Are Alzheimer’s Disease and Dementia the Same Thing?

Christodoulou Christopher Christodoulou, PhD
Clinical and Research Neuropsychologist
Stony Brook Center of Excellence for Alzheimer’s Disease
Palekar Nikhil Palekar, MD
Director, Geriatric Psychiatry
Medical Director, Stony Brook Center
of Excellence for Alzheimer’s Disease

Dementia is a term that describes a wide range of symptoms associated with a decline in memory or other thinking skills severe enough to reduce a person’s ability to perform everyday activities. It has been called one of the greatest global challenges for health and social care in the 21st century.

What’s the difference between Alzheimer’s disease and dementia?
Dr. Palekar:
Dementia itself is not a disease. It’s a symptom of an underlying brain disorder. There are many possible causes of dementia, some of which can be eliminated with proper diagnosis and treatment, particularly if the cause is found promptly. Alzheimer’s disease is the most common form of dementia, accounting for 60 to 80 percent of cases. It’s an irreversible, progressive brain disease that slowly destroys memory and thinking skills, and eventually even the ability to carry out the simplest tasks.

What causes Alzheimer’s?
Dr. Palekar:
While we still don’t know how the process begins, it appears that damage to the brain starts a decade or more before problems show up. During this period, while people may be free of symptoms, toxic changes are taking place in the brain. Abnormal deposits of proteins form throughout the brain, causing once-healthy neurons to begin working less efficiently. Over time, these neurons lose their ability to function and communicate with each other, and eventually they die. As Alzheimer’s progresses, the damage spreads to a nearby structure in the brain called the hippocampus, which is essential in forming memories. As more neurons die, affected brain regions begin to shrink. By the final stage of Alzheimer’s, damage is widespread, and brain tissue has shrunk significantly.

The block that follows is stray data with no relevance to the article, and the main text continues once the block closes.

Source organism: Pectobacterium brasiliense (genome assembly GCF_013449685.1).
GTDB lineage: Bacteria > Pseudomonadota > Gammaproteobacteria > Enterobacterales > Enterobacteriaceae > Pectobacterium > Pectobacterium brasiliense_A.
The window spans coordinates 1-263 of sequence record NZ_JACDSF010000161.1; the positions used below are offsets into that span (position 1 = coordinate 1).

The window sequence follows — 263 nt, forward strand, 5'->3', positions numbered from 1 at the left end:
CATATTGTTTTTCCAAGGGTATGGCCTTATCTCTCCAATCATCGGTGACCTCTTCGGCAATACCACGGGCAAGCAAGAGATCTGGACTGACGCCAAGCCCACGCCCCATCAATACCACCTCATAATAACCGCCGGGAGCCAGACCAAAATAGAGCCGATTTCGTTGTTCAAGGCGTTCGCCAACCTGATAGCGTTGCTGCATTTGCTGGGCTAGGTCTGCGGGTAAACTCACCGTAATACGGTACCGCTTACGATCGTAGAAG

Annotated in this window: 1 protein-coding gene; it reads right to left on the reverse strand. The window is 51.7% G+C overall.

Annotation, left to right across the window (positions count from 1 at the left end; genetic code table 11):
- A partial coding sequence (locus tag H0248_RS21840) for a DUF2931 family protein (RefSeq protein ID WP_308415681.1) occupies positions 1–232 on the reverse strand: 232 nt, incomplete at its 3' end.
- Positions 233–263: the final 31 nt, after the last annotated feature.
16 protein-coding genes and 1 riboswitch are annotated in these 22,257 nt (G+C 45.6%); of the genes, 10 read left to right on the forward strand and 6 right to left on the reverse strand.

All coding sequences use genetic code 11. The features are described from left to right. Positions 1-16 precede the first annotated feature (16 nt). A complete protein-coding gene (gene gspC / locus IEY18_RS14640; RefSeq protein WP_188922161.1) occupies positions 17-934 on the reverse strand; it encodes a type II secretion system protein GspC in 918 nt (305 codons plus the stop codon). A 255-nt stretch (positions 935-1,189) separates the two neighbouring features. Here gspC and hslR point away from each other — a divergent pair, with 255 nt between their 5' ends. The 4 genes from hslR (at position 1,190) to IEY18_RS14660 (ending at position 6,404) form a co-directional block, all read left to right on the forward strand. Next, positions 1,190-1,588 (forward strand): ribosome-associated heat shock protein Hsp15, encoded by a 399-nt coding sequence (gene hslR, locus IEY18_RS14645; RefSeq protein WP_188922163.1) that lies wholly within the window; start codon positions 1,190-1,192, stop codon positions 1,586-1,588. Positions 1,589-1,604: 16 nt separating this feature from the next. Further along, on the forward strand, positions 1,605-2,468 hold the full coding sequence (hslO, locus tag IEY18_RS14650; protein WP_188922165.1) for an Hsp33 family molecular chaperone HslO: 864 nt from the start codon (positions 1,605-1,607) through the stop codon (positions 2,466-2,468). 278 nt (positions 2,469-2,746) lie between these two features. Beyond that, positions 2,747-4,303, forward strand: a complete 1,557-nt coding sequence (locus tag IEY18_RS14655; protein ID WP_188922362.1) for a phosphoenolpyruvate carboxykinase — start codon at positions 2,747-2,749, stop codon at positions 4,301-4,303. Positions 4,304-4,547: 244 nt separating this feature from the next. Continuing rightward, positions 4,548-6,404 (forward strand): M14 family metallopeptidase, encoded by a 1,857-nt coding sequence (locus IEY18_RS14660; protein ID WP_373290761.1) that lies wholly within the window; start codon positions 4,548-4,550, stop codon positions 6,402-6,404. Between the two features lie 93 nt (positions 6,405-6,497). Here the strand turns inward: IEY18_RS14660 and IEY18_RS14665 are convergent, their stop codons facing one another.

Is it a natural result of aging?
Dr. Christodoulou:
No. Occasional mild memory loss may be a part of aging, but Alzheimer’s is not. However, the greatest known risk factor is increasing age, and most people with Alzheimer’s are 65 and older. About five percent of people with the disease have early onset, which often appears in one’s 40s or 50s.

What are the most common signs?
Dr. Christodoulou:
Signs of Alzheimer’s can be more difficult to identify in this time of COVID-19 because the virus has disrupted routine and increased stress, which can cause cognitive problems. However, a common early sign is a loss of memory for new information that begins to disrupt daily life. Others include new problems in speaking and writing, confusion with time or space, or withdrawing from work or social activities.

Is there a cure?
Dr. Palekar:
No, but early detection and treatment can help. Medications may slow the progression of symptoms, providing patients and families with the opportunity to plan for the future. There are also programs that can support caregivers to help reduce their burden and stress.

Any advice on prevention?
Dr. Christodoulou:
COVID-19 has complicated this as well, but perhaps it is a good time to start a healthy habit like walking, an excellent aerobic exercise that may lower Alzheimer’s risk. Exercise classes are also available online, as are educational resources to exercise your mind. Remaining socially active may also help, even if we must maintain physical distance. Other prevention tips include eating a heart healthy diet and reducing high blood pressure and high cholesterol.

What’s the Stony Brook difference?
Dr. Palekar:
The Stony Brook Center of Excellence for Alzheimer’s Disease is supported by a grant from the NYS Department of Health. It’s one of only 10 such centers in the state and the only one serving Nassau and Suffolk counties. Our clinical specialists offer assessment and diagnostic services that include individualized care plans with treatment recommendations, referrals to services and community resources, outreach to primary care and other healthcare professionals, language assistance, and information about clinical trials at Stony Brook and elsewhere.

To make an appointment, call (631) 954-2323.
ceadlongisland.org

TELEHEALTH OPTION

We offer Telehealth visits, which allows our patients with dementia to receive our high-quality care from the safety and privacy of their home. To see if your needs can be met virtually, call us at (631) 954-2323. 

Learn more:
stonybrooktelehealth.com
daphne.perry@stonybrookmedicine.edu